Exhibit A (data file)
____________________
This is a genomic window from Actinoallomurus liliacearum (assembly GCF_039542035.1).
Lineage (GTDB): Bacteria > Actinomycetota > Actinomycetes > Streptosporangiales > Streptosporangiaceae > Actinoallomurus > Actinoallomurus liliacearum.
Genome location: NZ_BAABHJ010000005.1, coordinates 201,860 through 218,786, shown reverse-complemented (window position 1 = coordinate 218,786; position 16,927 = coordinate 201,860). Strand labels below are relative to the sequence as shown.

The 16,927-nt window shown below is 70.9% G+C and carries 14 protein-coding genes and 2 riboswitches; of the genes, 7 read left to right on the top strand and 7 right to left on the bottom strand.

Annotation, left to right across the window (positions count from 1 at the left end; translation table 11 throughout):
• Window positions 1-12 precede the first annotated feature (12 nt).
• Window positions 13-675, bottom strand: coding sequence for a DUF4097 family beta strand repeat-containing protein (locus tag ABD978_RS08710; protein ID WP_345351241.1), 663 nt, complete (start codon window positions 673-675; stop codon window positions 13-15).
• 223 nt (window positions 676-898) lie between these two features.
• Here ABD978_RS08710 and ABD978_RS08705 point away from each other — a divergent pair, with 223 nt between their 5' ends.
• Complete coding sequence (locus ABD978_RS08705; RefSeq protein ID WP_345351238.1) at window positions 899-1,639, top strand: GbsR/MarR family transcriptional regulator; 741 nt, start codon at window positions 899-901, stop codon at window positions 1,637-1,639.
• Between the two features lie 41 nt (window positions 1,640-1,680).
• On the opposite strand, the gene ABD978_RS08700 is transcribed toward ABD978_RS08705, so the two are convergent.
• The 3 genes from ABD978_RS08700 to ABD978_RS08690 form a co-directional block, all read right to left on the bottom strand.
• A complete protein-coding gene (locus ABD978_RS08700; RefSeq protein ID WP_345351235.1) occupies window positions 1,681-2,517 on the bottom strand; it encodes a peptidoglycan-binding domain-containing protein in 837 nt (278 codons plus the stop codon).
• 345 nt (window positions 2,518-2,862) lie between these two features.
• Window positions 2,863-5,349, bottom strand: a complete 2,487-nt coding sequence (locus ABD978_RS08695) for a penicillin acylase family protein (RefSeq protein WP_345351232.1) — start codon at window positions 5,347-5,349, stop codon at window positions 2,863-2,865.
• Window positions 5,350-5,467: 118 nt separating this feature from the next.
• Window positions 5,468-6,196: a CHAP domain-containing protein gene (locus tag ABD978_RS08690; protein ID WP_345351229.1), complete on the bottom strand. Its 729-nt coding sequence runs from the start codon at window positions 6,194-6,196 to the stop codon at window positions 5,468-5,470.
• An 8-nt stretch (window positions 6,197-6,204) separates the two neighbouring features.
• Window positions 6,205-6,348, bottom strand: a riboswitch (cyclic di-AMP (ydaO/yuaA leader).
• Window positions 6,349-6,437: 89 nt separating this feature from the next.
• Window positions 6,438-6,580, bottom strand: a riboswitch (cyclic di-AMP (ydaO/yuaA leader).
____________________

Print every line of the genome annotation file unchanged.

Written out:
This is a genomic window from Actinoallomurus liliacearum (assembly GCF_039542035.1).
Lineage (GTDB): Bacteria > Actinomycetota > Actinomycetes > Streptosporangiales > Streptosporangiaceae > Actinoallomurus > Actinoallomurus liliacearum.
Genome location: NZ_BAABHJ010000005.1, coordinates 201,860 through 218,786, shown reverse-complemented (window position 1 = coordinate 218,786; position 16,927 = coordinate 201,860). Strand labels below are relative to the sequence as shown.

The 16,927-nt window shown below is 70.9% G+C and carries 14 protein-coding genes and 2 riboswitches; of the genes, 7 read left to right on the top strand and 7 right to left on the bottom strand.

Annotation, left to right across the window (positions count from 1 at the left end; translation table 11 throughout):
• Window positions 1-12 precede the first annotated feature (12 nt).
• Window positions 13-675, bottom strand: coding sequence for a DUF4097 family beta strand repeat-containing protein (locus tag ABD978_RS08710; protein ID WP_345351241.1), 663 nt, complete (start codon window positions 673-675; stop codon window positions 13-15).
• 223 nt (window positions 676-898) lie between these two features.
• Here ABD978_RS08710 and ABD978_RS08705 point away from each other — a divergent pair, with 223 nt between their 5' ends.
• Complete coding sequence (locus ABD978_RS08705; RefSeq protein ID WP_345351238.1) at window positions 899-1,639, top strand: GbsR/MarR family transcriptional regulator; 741 nt, start codon at window positions 899-901, stop codon at window positions 1,637-1,639.
• Between the two features lie 41 nt (window positions 1,640-1,680).
• On the opposite strand, the gene ABD978_RS08700 is transcribed toward ABD978_RS08705, so the two are convergent.
• The 3 genes from ABD978_RS08700 to ABD978_RS08690 form a co-directional block, all read right to left on the bottom strand.
• A complete protein-coding gene (locus ABD978_RS08700; RefSeq protein ID WP_345351235.1) occupies window positions 1,681-2,517 on the bottom strand; it encodes a peptidoglycan-binding domain-containing protein in 837 nt (278 codons plus the stop codon).
• 345 nt (window positions 2,518-2,862) lie between these two features.
• Window positions 2,863-5,349, bottom strand: a complete 2,487-nt coding sequence (locus ABD978_RS08695) for a penicillin acylase family protein (RefSeq protein WP_345351232.1) — start codon at window positions 5,347-5,349, stop codon at window positions 2,863-2,865.
• Window positions 5,350-5,467: 118 nt separating this feature from the next.
• Window positions 5,468-6,196: a CHAP domain-containing protein gene (locus tag ABD978_RS08690; protein ID WP_345351229.1), complete on the bottom strand. Its 729-nt coding sequence runs from the start codon at window positions 6,194-6,196 to the stop codon at window positions 5,468-5,470.
• An 8-nt stretch (window positions 6,197-6,204) separates the two neighbouring features.
• Window positions 6,205-6,348, bottom strand: a riboswitch (cyclic di-AMP (ydaO/yuaA leader).
• Window positions 6,349-6,437: 89 nt separating this feature from the next.
• Window positions 6,438-6,580, bottom strand: a riboswitch (cyclic di-AMP (ydaO/yuaA leader).